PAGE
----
Genre blending

Blending genres can be a fiendishly tricky exercise yet sometimes it can work brilliantly, against the odds, even if conventional wisdom says these genres would mix like oil and water.

The film Colossal is a good recent example of this. It blends indie drama elements with that of the monster movie tin a surprisingly effective way. TV series Twin Peaks is another genre blender, and one that is very difficult to define in conventional terms. The programme contains elements of soap opera, offbeat dark comedy, whodunit detective drama and supernatural horror with an avant-garde surrealism that is continually pulls the rug out from under the viewer in ways that both delight and infuriate.

I have a personal passion for films that start out in one genre, but then evolve into full blown horror. Kill List begins as social realist hitman thriller but becomes Grand Guignol occult horror. Bone Tomahawk is essentially a western that gets gatecrashed by cannibal horror. Most effectively of all, the massively underrated Angel Heart begins as private detective noir but ends in Faustian horror.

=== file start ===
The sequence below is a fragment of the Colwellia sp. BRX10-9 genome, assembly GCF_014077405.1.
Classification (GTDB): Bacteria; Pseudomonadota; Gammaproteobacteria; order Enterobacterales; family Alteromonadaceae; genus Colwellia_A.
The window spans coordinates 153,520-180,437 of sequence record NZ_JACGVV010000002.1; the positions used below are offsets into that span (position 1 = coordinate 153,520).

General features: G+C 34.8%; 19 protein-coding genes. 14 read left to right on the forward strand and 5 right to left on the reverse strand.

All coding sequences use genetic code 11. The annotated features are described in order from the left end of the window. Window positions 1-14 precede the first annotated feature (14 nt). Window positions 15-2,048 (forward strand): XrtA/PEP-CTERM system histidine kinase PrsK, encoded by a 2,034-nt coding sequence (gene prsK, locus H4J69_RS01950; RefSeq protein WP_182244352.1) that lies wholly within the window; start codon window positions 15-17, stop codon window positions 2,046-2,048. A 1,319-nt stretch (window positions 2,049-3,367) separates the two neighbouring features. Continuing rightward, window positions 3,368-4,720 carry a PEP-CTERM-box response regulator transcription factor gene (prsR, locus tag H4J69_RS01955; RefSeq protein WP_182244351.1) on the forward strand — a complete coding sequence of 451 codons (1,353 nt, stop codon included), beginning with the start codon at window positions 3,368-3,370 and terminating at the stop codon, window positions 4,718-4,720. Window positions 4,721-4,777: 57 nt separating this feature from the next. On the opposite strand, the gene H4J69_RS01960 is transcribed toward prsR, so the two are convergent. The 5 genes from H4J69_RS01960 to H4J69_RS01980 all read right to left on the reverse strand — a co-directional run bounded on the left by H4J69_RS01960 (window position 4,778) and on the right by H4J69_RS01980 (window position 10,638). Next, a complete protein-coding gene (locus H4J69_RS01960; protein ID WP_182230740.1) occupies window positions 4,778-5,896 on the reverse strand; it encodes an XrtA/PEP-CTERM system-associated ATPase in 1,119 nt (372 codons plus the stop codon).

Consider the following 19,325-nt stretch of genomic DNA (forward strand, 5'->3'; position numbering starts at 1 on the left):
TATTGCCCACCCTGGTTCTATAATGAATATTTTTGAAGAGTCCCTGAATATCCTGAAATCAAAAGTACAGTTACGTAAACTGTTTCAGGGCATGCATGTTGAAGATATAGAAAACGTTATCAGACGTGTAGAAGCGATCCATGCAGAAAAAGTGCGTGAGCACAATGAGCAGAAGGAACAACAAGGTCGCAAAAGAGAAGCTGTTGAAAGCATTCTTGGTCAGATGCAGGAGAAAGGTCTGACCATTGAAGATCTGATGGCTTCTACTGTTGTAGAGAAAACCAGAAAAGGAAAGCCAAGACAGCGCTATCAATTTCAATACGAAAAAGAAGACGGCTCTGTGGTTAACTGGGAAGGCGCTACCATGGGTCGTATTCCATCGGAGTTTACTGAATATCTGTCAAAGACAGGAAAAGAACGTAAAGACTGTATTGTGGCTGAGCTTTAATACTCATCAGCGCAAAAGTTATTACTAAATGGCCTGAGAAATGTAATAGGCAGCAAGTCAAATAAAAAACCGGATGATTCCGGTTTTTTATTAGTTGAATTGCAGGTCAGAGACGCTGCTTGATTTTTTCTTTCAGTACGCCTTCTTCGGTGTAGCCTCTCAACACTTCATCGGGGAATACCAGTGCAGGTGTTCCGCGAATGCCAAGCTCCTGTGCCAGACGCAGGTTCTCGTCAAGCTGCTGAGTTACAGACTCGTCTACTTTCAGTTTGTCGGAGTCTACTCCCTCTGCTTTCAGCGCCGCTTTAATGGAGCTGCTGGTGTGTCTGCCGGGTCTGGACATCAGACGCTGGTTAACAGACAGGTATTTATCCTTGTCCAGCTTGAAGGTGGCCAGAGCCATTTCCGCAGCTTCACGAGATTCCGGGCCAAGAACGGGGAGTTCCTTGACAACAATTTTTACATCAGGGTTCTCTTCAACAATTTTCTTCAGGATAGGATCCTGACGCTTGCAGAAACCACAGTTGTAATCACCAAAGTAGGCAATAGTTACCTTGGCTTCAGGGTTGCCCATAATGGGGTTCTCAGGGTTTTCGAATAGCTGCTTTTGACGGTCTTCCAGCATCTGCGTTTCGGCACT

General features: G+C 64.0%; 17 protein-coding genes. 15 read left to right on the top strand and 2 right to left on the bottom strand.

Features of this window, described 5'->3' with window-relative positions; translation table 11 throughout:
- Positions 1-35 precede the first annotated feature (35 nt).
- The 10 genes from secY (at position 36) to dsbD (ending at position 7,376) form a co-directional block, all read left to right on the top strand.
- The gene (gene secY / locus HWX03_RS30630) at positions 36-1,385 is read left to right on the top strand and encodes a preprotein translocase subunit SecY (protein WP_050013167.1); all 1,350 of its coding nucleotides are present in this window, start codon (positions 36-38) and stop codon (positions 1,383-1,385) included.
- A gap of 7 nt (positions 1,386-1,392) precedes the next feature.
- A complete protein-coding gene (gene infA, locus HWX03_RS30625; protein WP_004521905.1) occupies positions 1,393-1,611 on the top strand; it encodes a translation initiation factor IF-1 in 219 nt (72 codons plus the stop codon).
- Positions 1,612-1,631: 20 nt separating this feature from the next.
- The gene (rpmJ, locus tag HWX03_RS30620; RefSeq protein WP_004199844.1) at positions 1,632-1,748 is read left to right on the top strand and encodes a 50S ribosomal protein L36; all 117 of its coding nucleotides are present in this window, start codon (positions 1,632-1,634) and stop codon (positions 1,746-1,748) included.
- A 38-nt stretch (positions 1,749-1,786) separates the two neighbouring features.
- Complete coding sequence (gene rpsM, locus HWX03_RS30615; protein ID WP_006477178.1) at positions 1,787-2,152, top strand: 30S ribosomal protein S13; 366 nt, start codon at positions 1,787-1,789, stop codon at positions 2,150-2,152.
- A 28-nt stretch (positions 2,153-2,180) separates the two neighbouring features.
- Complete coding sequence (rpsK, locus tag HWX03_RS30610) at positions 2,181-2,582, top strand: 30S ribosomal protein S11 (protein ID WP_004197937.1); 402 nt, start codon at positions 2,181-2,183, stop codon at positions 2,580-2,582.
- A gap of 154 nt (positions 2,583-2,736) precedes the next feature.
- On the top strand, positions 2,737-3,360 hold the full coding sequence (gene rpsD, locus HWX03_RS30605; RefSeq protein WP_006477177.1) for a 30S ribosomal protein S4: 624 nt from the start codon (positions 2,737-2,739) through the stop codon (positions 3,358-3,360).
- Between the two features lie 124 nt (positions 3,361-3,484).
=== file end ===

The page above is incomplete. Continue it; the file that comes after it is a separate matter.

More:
My recent novel, The Thistlewood Curse, attempts to emulate this genre evolution, from detective whodunit, to supernatural thriller and then full-on horror, hopefully in a fairly gradual build-up. There are risks of course. It can be difficult to categorise and promote. But ultimately the story is what it is. I hope readers take a risk and give it a go regardless. So far the feedback I have heard has been very positive.


You can download or buy print copies of The Thistlewood Curse from Amazon here.

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